After we had followed Amma for some distance, she turned around and cast a glance of indescribable love on us. Her gaze held so much compassion and power. Slowly Amma came down to our level. Soon she was laughing and talking with us affectionately. A little tired by the long walk, she sat down under a tree at the roadside for a few minutes. Despite our suggestions, she refused to get into the horse-cart, and was soon up and walking again. Thus, we all walked for the full eight miles around the hill.

Towards the end of the circumambulation, we saw a snake-charmer playing his flute by the side of the road. Amma went and sat before him, watching with great interest as the snake danced to the music of the flute. Like a little child, Amma asked, “Children, why don’t snakes have hands and feet?” Her innocent question made us all laugh. She herself then gave the answer: “In their previous births, they might not have used their hands and legs properly. Children, keep in mind that such a birth could come to anyone who misuses what God has given him.”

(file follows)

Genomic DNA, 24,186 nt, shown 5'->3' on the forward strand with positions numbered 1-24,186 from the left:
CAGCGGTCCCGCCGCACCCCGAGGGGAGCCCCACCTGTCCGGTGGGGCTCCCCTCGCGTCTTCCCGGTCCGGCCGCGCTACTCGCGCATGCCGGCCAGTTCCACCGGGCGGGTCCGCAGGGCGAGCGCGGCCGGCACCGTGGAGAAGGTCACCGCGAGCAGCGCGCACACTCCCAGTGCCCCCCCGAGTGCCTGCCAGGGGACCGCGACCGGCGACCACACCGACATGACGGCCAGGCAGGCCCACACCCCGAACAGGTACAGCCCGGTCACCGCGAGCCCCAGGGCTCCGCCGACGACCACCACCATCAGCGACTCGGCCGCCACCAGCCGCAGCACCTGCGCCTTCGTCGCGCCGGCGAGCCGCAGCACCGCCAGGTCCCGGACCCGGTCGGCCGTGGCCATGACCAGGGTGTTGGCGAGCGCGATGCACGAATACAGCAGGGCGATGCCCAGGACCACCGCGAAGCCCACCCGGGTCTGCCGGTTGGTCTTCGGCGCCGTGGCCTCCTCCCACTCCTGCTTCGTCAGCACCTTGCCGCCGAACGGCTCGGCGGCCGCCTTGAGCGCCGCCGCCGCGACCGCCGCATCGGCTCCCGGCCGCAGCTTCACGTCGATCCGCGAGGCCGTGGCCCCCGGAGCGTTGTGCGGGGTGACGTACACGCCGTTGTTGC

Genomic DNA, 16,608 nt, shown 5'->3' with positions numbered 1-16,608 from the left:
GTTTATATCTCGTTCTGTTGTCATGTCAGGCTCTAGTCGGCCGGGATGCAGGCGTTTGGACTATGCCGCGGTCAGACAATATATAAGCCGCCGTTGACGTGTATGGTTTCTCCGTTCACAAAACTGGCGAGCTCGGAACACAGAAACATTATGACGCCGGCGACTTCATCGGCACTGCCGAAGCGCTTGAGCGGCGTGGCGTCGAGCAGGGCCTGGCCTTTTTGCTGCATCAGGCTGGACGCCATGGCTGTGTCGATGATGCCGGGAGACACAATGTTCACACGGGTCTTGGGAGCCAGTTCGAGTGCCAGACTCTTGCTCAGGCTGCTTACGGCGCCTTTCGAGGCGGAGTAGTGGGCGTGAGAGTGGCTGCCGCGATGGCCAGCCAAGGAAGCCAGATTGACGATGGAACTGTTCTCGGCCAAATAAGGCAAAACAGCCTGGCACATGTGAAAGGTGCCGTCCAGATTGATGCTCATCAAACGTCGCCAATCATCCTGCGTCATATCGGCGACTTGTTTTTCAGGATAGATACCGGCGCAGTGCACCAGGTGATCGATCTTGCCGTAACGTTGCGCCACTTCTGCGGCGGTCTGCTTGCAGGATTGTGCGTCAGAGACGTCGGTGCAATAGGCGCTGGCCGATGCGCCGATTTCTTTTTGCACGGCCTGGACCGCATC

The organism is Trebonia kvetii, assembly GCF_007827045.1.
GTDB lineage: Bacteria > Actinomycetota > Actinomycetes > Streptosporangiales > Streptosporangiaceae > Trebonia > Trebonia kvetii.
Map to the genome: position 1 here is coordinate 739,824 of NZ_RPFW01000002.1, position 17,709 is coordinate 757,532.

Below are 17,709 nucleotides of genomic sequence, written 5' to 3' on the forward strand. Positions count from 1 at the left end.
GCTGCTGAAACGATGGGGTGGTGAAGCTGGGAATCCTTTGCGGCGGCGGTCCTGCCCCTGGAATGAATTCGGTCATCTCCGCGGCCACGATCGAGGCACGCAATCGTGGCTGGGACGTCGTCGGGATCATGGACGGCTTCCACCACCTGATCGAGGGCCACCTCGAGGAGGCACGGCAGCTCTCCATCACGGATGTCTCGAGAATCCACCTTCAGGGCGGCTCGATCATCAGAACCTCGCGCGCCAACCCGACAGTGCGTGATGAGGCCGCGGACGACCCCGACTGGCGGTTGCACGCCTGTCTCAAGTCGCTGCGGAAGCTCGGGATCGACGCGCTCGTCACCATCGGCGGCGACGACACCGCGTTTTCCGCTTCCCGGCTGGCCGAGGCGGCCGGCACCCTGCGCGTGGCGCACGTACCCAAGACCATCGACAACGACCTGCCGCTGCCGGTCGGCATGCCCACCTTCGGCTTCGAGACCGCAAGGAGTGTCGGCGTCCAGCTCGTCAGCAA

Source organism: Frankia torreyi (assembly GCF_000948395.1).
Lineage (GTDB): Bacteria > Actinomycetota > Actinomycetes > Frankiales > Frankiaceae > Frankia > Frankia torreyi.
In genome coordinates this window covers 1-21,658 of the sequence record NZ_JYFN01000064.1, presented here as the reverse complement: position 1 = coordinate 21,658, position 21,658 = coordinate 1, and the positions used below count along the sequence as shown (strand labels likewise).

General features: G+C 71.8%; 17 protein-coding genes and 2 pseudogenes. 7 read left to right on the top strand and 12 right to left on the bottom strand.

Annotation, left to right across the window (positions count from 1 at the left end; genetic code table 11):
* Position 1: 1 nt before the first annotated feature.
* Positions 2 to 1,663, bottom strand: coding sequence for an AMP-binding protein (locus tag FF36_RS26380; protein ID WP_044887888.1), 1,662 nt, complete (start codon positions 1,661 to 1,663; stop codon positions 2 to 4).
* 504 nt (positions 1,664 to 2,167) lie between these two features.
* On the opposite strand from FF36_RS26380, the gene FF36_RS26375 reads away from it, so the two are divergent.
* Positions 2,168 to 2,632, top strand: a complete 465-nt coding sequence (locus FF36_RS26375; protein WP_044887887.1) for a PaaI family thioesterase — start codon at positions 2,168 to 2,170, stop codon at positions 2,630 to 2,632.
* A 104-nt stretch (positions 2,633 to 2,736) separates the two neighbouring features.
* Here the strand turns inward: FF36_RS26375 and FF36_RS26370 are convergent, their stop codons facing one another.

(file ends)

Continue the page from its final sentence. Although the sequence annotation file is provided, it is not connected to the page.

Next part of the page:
Swami Paramatmananda: Our visit coincided with the Deepam Festival, an annual celebration attended by hundreds of thousands of people from all over southern India. A sacred fire is lit on top of Arunachala Hill representing the light of spiritual illumination blazing forth in the darkness of ageless ignorance.

We all went to the town one morning to see the chariot festival. Images of the local deities were placed in a huge, ornately carved wooden chariot more than a hundred feet tall, and a procession was made through the streets with people pulling the chariot by rope. It was a joyous occasion and a sight to behold. While Amma was standing on the balcony of one of the buildings to get a good view of the chariot, an avadhuta named Ramsuratkumar came to see her. He had been a disciple of the well-known Swami Ramdas of Kanhangad in northern Kerala. He was highly revered in Tiruvannamalai for his saintliness. Dressed in rags, he had a long, flowing beard and in his hand he carried a fan. In Amma’s presence, he became like a little child, and looked upon her as his spiritual mother. This opened the eyes of the local devotees as to who Amma really was. It was after a blissful 10 days in Tiruvannamalai that we all returned to the Ashram.